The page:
gem ‘hoptoad_notifier’
end

group :test do 
 gem ‘factory_girl_rails’
 gem ‘launchy’
 gem ‘redgreen’
 gem ‘cucumber-rails’
 gem ‘cucumber’
 gem ‘capybara’
 gem ‘database_cleaner’
 
 # for use with Ruby 1.8.7…
 gem ‘ruby-debug’
 
 # for use with Ruby 1.9…
 #gem ‘ruby-debug19’
end

Be sure to run bundle install after editing your Gemfile.

Now go to features/support/ and create a new file capybara_config.rb in this folder with the following contents.

Capybara.default_selector = :css
Capybara.default_driver = :selenium
DatabaseCleaner.strategy = :truncation
Cucumber::Rails::World.use_transactional_fixtures = true
require ‘rubygems’
require ‘ruby-debug’

There’s an explanation of this, along with three possible fixes, by jnicklas here. I got his suggestion #3 to work using the configuration above. (The last line is from his advice.) The key thing here is that when you switch Capybara to use Selenium (or webkit driver), your tests are no longer running in the same thread that your rails app is being tested against. This is critical because if you create a user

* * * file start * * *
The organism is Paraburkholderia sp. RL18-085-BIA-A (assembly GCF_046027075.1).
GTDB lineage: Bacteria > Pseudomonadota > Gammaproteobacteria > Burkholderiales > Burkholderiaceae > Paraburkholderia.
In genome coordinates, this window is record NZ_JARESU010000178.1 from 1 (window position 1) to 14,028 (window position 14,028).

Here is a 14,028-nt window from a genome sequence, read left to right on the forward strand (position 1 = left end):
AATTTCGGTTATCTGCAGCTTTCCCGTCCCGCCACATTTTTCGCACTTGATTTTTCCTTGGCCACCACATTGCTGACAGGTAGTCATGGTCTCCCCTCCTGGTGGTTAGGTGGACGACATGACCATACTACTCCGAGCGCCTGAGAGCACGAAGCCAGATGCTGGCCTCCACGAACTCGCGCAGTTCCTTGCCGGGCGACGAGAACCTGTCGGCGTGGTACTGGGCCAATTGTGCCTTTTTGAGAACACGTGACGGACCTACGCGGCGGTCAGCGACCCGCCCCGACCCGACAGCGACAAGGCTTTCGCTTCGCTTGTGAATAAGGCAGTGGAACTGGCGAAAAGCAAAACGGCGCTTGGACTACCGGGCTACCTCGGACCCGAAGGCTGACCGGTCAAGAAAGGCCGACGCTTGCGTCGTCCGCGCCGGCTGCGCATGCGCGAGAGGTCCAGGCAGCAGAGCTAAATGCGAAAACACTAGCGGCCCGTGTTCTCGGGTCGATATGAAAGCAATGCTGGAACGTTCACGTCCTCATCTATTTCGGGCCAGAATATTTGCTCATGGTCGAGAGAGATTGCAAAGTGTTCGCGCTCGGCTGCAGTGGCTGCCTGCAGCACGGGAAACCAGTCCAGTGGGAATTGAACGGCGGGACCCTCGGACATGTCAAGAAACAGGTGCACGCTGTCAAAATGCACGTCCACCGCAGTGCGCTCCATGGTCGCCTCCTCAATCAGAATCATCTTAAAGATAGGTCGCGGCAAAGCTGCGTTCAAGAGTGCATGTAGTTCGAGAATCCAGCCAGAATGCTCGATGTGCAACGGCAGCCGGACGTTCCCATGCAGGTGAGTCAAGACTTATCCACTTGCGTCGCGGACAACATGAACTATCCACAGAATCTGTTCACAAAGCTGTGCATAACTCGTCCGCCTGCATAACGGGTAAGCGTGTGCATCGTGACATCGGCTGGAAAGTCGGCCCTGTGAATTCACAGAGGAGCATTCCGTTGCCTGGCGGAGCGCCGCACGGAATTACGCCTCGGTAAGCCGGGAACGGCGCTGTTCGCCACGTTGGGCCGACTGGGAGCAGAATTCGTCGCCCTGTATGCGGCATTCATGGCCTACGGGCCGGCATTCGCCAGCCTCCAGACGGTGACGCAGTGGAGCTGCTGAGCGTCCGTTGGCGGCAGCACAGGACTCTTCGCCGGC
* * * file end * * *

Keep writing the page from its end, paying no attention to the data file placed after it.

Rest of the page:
@user = User.create()

that database record will be wrapped in a transaction that will be not be recognized by the thread that is actually running your app. That means you might create a user and try to log-in with that user and won’t be able to because there will be no record in the DB. (There is actually a record, but Ruby sees the other thread as not sharing the transactions, so you can’t use, access, or test against it.)

Debugging
I found that I need the requires for ‘rubygems’ and ‘ruby-debug’ in my Capybara config file (above) to get capybara to actually drop into the debugger (without it seemed to ignore the debugger command).

 Posted by at 3:15 pm  Tagged with: